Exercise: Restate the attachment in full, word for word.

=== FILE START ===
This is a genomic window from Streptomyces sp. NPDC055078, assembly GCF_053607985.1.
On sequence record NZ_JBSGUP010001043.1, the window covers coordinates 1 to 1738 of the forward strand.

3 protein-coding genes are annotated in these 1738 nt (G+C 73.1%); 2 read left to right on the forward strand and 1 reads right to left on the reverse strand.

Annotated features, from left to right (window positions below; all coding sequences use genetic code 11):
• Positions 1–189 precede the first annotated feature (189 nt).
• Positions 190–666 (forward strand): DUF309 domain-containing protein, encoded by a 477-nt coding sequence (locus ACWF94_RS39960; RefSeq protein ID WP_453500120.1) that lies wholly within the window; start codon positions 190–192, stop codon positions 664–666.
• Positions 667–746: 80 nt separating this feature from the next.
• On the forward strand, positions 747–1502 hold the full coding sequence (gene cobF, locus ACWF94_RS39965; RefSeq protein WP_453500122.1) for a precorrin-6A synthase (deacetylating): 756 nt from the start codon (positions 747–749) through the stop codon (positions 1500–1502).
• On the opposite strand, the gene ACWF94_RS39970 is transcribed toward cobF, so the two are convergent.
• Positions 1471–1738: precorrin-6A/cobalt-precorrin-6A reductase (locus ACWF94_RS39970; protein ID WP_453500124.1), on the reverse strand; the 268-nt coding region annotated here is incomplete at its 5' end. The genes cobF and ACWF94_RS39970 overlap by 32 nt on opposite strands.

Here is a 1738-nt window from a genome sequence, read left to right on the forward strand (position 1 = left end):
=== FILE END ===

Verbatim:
This is a genomic window from Streptomyces sp. NPDC055078, assembly GCF_053607985.1.
On sequence record NZ_JBSGUP010001043.1, the window covers coordinates 1 to 1738 of the forward strand.

3 protein-coding genes are annotated in these 1738 nt (G+C 73.1%); 2 read left to right on the forward strand and 1 reads right to left on the reverse strand.

Annotated features, from left to right (window positions below; all coding sequences use genetic code 11):
• Positions 1–189 precede the first annotated feature (189 nt).
• Positions 190–666 (forward strand): DUF309 domain-containing protein, encoded by a 477-nt coding sequence (locus ACWF94_RS39960; RefSeq protein ID WP_453500120.1) that lies wholly within the window; start codon positions 190–192, stop codon positions 664–666.
• Positions 667–746: 80 nt separating this feature from the next.
• On the forward strand, positions 747–1502 hold the full coding sequence (gene cobF, locus ACWF94_RS39965; RefSeq protein WP_453500122.1) for a precorrin-6A synthase (deacetylating): 756 nt from the start codon (positions 747–749) through the stop codon (positions 1500–1502).
• On the opposite strand, the gene ACWF94_RS39970 is transcribed toward cobF, so the two are convergent.
• Positions 1471–1738: precorrin-6A/cobalt-precorrin-6A reductase (locus ACWF94_RS39970; protein ID WP_453500124.1), on the reverse strand; the 268-nt coding region annotated here is incomplete at its 5' end. The genes cobF and ACWF94_RS39970 overlap by 32 nt on opposite strands.

Here is a 1738-nt window from a genome sequence, read left to right on the forward strand (position 1 = left end):